"Gypsies" in the United States

Several groups, all known to outsiders as "Gypsies," live today in the United States. In their native languages, each of the groups refers to itself by a specific name, but all translate their self-designations as "Gypsy" when speaking English. Each had its own cultural, linguistic, and historical tradition before coming to this country, and each maintains social distance from the others.


The Rom arrived in the United States from Serbia, Russia and Austria-Hungary beginning in the 1880's, part of the larger wave of immigration from southern and eastern Europe in the late 19th and early 20th centuries. Primary immigration ended, for the most part, in 1914, with the beginning of the First World War and subsequent tightening of immigration restrictions (Salo and Salo 1986). Many people in this group specialized in coppersmith work, mainly the repair and retinning of industrial equipment used in bakeries, laundries, confectioneries, and other businesses. The Rom, too, developed the fortune-telling business in urban areas.

Two subgroups of the Rom, the Kalderash ("coppersmith") and Machwaya ("natives of Machva," a county in Serbia) appear in the photographs in Carlos de Wendler-Funaro's collection. De Wendler-Funaro identified some, but not all, Kalderash as "Russian Gypsies." Another group he identified as "Russian Gypsies" seem to be the Rusniakuria ("Ruthenians"), musicians and singers who settled in New York.


The Ludar, or "Romanian Gypsies," also came to the United States during the great immigration from southern and eastern Europe between 1880 and 1914. Most of the Ludar came from northwestern Bosnia. Upon their arrival in the United States they specialized as animal trainers and showpeople, and indeed passenger manifests show bears and monkeys as a major part of their baggage. Most of de Wendler-Funaro's photographs of this group were taken in Maspeth, a section of the borough of Queens in New York City, where the Ludar created a "village" of homemade shacks that existed from about 1925 to 1939, when it was razed. A similar settlement stood in the Chicago suburbs during the same period.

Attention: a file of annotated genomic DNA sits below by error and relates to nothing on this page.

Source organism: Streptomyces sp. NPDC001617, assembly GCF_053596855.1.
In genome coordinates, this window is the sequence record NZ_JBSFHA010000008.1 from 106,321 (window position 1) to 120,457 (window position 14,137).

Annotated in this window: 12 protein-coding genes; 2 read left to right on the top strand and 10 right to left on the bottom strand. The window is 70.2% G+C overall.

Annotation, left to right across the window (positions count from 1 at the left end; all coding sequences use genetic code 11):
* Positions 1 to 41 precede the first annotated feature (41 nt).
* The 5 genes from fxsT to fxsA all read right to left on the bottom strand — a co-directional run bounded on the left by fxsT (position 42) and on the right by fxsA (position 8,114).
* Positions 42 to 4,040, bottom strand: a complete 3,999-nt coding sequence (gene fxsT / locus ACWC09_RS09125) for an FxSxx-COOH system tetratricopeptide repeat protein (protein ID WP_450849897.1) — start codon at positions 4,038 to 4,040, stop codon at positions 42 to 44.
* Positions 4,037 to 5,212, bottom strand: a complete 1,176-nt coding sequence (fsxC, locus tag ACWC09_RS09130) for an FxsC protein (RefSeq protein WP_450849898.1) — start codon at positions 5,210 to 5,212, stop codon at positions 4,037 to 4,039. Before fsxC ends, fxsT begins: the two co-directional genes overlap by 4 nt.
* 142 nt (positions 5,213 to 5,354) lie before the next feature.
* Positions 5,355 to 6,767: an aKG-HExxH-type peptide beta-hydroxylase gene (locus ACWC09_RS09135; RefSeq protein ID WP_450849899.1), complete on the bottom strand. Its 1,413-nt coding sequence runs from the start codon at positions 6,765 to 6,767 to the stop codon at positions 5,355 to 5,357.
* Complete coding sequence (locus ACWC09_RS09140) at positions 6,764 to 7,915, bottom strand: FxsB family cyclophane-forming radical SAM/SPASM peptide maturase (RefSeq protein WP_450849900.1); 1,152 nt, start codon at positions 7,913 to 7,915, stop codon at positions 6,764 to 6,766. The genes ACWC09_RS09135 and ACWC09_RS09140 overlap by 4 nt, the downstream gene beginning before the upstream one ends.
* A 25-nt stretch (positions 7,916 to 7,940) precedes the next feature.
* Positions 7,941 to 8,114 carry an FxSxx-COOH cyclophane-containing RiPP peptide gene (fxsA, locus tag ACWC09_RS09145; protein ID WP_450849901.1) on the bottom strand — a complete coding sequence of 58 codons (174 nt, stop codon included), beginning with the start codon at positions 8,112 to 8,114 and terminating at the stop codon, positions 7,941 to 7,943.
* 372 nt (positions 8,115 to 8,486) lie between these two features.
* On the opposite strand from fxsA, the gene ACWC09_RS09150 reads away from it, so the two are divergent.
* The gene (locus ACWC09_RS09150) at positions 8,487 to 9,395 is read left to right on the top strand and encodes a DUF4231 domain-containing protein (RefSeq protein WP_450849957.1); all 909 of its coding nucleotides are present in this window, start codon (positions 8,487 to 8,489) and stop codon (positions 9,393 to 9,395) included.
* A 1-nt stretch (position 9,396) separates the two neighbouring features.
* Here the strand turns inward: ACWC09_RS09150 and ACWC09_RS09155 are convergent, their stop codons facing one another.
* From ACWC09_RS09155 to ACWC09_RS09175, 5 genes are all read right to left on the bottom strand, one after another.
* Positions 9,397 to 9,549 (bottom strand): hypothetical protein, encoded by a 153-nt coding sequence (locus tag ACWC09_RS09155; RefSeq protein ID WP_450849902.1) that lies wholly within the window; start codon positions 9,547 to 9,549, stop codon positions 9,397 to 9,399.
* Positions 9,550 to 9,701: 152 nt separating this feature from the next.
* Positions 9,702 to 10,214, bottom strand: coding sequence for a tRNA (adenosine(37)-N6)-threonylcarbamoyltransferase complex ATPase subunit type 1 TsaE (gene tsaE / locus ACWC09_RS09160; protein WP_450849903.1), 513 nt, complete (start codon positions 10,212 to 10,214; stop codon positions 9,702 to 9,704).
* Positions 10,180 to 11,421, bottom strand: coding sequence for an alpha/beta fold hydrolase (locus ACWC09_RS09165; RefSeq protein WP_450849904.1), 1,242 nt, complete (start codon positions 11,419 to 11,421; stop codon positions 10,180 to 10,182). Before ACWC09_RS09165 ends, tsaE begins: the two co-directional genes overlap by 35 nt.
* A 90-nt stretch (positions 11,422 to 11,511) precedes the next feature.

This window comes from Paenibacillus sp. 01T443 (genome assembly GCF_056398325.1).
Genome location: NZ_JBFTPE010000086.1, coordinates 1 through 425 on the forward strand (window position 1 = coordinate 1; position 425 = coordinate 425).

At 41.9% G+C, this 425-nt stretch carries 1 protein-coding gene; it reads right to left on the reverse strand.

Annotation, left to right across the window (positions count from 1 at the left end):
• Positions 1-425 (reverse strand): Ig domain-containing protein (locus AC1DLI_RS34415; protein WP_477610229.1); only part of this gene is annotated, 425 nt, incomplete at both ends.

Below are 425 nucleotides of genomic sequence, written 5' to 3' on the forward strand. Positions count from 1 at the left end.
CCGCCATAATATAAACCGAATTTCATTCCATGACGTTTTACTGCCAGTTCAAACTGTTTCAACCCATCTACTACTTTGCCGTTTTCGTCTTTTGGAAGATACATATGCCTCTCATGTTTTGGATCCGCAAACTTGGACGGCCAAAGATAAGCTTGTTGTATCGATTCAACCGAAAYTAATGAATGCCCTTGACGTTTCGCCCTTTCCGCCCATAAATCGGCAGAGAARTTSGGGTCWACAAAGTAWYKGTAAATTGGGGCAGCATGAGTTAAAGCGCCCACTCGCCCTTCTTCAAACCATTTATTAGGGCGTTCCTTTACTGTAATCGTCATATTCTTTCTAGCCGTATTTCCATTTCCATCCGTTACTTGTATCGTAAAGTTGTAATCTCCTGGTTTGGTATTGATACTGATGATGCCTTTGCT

The Romnichels, or English Gypsies, began to come to the United States from England in 1850. Their arrival coincided with an increase in the demand for draft horses in agriculture and then in urbanization, and many Romnichels worked as horse-traders. After the rapid decline in the horse trade following the First World War, most Romnichels relied on previously secondary enterprises, "basket-making," including the manufacture and sale of rustic furniture, and fortune-telling. Horse and mule trading continued to some extent in southern states where poverty and terrain slowed the adoption of tractor power (Salo and Salo 1982).

"Black Dutch"

Gypsies from Germany, whom de Wendler-Funaro refers to as Chikkeners (Pennsylvania German, from the German Zigeuner), sometimes refer to themselves as "Black Dutch." They are few in number and claim to have largely assimilated into Romnichel culture. They are represented in de Wendler-Funaro's photographs by a few portraits of one old man and briefly referred to in the manuscript "In Search of the Last Caravan."

Hungarian Gypsies

Hungarian musicians also came to this country with the eastern European immigration. In the United States they continued as musicians to the Hungarian and Slovak immigrant settlements.